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Part 3 – Sulfur smells

When even your local friends could not tell you anything about the place you were going to, you knew you would strike either gold or shit. In case of Ijen Crater, I did not strike gold, I struck diamond! It is simply one of the most spectacular places I’ve ever seen, and it definitely should make the top of any Indonesia must-see list.

It is not easy getting to Ijen Plateau. There’s no public transport, you have to take either guided tours or private vehicles. The road to Sempol Village has been ripped off of its top asphalt layer as hundreds of heavy trucks carry workers between their camps and nearby coffee plantations every day. After the first checkpoint at Banyuwangi, our minivan crawled at a painfully slow pace of ~10km/h, and finally got to Sempol Village at dusk. We all got up at 4.30am the next morning for a transfer from Sempol to Pal Tuding. Unlike in Bromo, there was neither jeep nor horse here. Those who made the effort to walk for 3km up very steep slopes then 1km down rocky paths would be rewarded with amazing views: first the majestic cones of Gunung Merapi and Gunung Raung piercing through thick blankets of white clouds, densely forested valleys, then the austere terrain of bare rock crevices running from the crater rim down to a mysterious landscape cloaked with a thick haze of smoke and mist. As the sun rose, the dramatic panorama of Ijen crater gradually opened up to onlookers: layers upon layers of blue hills forming the backdrop in the distance, huge steep caldera walls plunging 200m down the crater into an inviting turquoise green lake, a gigantic column of white-yellow smoke rising up from the edge of the lake like a monster. Dotted the landscapes were tiny shadows of miners descending and ascending narrow treacherous paths, carrying bright yellow sulfur slabs in their bamboo baskets. From a distance, they looked like little ants climbing in and out of a sugar bowl.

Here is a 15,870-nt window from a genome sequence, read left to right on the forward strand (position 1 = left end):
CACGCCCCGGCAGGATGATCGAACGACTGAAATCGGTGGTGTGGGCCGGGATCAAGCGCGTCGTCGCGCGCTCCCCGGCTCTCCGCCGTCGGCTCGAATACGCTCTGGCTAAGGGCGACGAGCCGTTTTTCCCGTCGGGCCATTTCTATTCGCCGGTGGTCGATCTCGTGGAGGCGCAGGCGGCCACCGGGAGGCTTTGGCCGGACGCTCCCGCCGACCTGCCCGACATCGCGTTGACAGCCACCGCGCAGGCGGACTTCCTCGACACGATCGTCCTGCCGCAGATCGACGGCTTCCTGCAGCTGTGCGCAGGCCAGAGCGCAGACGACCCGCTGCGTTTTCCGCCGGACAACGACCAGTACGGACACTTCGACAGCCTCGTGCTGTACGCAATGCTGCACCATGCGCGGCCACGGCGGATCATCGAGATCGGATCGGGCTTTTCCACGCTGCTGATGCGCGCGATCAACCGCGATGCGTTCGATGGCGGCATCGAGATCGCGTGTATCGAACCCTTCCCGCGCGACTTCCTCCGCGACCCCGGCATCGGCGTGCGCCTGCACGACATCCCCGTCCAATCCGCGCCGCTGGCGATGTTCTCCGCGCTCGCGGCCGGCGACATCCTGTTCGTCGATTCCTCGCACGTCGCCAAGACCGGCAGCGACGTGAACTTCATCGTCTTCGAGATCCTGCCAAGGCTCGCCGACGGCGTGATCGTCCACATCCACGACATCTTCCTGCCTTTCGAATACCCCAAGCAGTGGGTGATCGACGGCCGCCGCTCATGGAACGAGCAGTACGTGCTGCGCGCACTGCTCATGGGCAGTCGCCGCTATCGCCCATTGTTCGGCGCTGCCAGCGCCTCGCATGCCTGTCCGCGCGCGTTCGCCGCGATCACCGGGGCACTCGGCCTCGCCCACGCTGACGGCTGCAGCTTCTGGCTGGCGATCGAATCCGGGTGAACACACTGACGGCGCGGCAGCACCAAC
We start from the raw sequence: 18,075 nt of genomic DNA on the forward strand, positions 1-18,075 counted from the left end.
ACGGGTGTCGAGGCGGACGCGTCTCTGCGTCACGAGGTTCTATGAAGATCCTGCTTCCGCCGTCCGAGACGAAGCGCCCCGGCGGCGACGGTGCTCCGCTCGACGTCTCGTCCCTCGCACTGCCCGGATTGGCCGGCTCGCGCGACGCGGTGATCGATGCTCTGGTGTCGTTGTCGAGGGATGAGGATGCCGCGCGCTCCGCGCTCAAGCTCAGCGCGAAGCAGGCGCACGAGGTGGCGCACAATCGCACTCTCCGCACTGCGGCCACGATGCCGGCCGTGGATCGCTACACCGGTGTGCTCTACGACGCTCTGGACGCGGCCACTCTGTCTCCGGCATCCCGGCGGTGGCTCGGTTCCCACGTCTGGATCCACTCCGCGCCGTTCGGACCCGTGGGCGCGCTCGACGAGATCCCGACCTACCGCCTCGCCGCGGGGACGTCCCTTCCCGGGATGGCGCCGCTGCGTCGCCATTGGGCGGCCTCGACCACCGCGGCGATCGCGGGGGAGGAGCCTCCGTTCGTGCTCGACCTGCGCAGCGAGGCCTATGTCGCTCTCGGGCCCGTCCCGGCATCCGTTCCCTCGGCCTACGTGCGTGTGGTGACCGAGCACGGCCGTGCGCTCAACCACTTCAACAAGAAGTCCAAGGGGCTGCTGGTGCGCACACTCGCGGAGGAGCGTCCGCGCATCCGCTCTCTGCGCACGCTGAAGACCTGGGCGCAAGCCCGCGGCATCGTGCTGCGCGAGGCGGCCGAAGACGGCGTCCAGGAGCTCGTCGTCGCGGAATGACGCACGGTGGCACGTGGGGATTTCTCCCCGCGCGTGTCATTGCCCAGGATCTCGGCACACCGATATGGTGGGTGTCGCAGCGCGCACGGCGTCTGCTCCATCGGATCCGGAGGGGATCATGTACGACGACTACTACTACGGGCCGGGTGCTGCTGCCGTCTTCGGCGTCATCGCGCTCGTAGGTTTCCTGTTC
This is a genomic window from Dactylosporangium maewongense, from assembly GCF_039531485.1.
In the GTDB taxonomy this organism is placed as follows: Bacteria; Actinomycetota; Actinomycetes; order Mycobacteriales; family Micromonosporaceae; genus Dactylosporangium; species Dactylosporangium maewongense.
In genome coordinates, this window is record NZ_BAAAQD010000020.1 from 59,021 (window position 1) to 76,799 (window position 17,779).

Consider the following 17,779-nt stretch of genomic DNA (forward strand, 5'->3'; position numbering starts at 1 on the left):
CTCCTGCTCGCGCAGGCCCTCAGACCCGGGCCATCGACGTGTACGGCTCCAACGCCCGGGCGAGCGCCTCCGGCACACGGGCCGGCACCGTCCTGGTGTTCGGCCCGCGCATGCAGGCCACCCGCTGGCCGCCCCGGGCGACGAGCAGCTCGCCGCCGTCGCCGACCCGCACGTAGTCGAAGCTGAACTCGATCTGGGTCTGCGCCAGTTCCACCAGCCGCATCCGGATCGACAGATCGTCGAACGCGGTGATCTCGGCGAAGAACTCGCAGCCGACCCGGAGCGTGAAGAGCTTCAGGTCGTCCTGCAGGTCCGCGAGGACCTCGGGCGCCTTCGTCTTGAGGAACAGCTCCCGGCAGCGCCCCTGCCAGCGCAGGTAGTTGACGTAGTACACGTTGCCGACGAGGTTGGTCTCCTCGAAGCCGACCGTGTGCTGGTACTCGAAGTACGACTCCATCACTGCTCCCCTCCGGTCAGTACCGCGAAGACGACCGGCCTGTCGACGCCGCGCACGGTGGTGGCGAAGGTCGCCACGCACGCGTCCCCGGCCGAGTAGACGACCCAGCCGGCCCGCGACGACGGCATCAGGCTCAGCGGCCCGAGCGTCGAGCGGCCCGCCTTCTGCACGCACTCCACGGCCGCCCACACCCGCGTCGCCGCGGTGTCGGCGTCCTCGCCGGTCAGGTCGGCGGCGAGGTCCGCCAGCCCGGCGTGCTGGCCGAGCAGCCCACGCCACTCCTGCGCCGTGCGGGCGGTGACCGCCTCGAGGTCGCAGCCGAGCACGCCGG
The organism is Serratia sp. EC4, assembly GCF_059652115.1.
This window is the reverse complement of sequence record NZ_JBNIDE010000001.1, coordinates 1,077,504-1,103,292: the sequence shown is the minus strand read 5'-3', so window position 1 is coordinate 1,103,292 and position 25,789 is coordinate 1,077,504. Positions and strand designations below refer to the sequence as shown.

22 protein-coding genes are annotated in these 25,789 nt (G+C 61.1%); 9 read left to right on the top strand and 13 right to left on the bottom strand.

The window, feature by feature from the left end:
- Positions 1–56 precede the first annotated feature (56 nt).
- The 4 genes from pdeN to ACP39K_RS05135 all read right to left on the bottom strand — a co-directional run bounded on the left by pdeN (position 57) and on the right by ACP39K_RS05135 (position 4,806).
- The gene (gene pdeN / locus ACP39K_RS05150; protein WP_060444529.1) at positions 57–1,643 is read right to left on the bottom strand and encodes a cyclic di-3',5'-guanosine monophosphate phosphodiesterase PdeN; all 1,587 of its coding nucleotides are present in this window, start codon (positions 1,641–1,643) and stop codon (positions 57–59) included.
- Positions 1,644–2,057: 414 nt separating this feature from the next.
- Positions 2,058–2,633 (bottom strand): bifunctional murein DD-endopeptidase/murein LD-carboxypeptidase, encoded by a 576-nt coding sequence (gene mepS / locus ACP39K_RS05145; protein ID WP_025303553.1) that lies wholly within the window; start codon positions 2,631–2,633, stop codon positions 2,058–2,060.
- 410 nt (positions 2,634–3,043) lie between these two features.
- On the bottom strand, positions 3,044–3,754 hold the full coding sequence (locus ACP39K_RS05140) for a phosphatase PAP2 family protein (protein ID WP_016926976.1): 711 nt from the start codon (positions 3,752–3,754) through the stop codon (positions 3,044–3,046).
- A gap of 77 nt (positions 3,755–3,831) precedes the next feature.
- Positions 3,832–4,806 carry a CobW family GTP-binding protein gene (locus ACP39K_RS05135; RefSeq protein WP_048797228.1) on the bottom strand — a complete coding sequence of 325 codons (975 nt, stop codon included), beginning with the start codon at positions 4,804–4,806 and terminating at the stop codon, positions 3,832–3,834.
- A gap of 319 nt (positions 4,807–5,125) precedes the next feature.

As I climbed down from the rim of the caldera, I soon detected the rotting-egg smell of sulfur. Near the mine, thick smoke gushed out from black iron pipes which were connected to the sulfur source. Every time the wind blew the smoke my way, I felt like I couldn’t breathe at all. My eyes were burned, my lung choked, my throat and nose stunk with that horrible sulfur stench. Just a handful of tourists were daring enough to stay near the mine. Hot salt water was pumped down the pipes into the mine to melt the sulfur, then air is pumped in to push the molten hot melted sulfur out. It froze with cool air, forming a bright yellow solid. Miners cut sulfur rocks with crowbars and packed them into bamboo baskets, each load ~60 kg in weight I was told. The miners wore thin pieces of cloth as makeshift air-filter, only few had masks. None of them had any gloves or any other protective clothing on. We wondered how they could do it day in day out without coughing their lungs out and collapsing in their nearby ragged tents.

I also ventured out near the lake. Alluring it may be, it is actually sulfuric acid solution. It is highly corrosive and dangerous, warm and acidic, slowly eating away surrounding crater walls. But this prehistoric-like landscape will always remain in the heart of those lucky ones who have made it here.

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On the way to Ijen Crater

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Going down the crater

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Sulfur mine

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Going up

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On the way back to the carpark

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